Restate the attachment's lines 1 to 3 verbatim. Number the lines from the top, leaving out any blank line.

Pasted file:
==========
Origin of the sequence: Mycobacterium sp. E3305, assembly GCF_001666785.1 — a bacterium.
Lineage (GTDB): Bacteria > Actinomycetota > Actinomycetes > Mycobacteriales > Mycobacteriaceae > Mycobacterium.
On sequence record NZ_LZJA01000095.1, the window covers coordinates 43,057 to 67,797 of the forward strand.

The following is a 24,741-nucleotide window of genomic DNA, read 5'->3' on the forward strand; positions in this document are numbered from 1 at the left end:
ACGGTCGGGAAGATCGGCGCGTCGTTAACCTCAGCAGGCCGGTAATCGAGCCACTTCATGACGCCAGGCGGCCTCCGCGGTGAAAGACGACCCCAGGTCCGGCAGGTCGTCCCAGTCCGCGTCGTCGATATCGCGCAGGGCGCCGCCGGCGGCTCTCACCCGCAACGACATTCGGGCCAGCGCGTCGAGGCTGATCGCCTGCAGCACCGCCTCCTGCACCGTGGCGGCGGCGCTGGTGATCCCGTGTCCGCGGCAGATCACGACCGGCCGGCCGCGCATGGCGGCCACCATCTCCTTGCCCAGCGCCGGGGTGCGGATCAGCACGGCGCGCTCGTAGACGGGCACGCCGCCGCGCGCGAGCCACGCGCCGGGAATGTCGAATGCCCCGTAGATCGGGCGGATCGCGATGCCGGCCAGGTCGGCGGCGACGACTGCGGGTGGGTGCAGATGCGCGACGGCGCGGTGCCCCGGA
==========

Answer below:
Origin of the sequence: Mycobacterium sp. E3305, assembly GCF_001666785.1 — a bacterium.
Lineage (GTDB): Bacteria > Actinomycetota > Actinomycetes > Mycobacteriales > Mycobacteriaceae > Mycobacterium.
On sequence record NZ_LZJA01000095.1, the window covers coordinates 43,057 to 67,797 of the forward strand.